The 29th Triennial Congress of the Women’s International League for Peace and Freedom, meeting July 21-27, 2007 in Santa Cruz, Bolivia 

Recognizes that: 

1. Budgeting is not just a financial exercise; it is a method of planning, priority setting and decision making that has consequences for people and their environment; 

2. Gender budgeting is a tool that takes into account the needs of women and men in their different social and economic positions and therefore helps determine how the prioritisation, allocation and spending of resources can contribute to achieving equality between women and men.

Emphasizes that: 

1. Progress toward gender equality is slow, due in part due to the failure of governments to attach financial resources to policy commitments; 

2. By signing and ratifying the 1979 Convention on the Elimination of all Forms of Discrimination against Women (CEDAW) and agreeing to the 1995 Platform for Action of Beijing, countries have committed themselves to implement gender mainstreaming in ALL of their policies; 

3. Gender budgeting is a powerful tool for gender mainstreaming because all policies require human and economic resources in order to be implemented. 


1. The allocation and spending of billions of dollars/euros to the military, which distorts the economy and prevents economic justice, equality and human security; 

2. The recent enormous increase in military spending due to the so-called ‘global war on terror’, which has taken military spending to an unprecedented level of US$ 1,204 billion in 2006.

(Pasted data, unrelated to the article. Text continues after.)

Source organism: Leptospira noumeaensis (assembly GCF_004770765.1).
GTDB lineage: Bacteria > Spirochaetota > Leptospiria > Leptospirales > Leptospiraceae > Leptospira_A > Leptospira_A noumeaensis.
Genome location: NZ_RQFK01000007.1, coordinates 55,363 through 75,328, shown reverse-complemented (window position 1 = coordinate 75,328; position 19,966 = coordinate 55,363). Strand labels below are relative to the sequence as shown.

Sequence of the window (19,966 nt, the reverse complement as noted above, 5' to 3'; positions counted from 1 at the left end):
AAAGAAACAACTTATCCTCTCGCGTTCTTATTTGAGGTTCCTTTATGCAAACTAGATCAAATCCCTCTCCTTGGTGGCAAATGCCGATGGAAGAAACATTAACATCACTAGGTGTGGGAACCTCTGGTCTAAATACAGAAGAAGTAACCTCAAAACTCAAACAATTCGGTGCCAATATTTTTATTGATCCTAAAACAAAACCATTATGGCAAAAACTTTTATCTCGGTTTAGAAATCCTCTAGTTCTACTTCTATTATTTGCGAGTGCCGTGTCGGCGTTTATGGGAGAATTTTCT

3. That defence budgets are non-transparent and non-accountable and have disproportionately high spending. 

Therefore, WILPF urges all governments, 

1. To reveal the current level of military expenditure by annual participation in the UN’s international standardized reporting of military expenditures, established under UN General Assembly Resolution 46/25 

2. To dramatically reduce military spending and reallocate these resources to tackling the real daily threats to human security such as climate change, poverty, hunger, overpopulation, organised crime, gender-based violence, and trafficking in drugs, people and arms. 

3. To apply gender budgeting in ALL national, regional and local budget lines in order to implement international obligations. 

4. To allocate financial resources for implanting gender budgeting, including training civil servants and financial decision-makers in gender budgeting.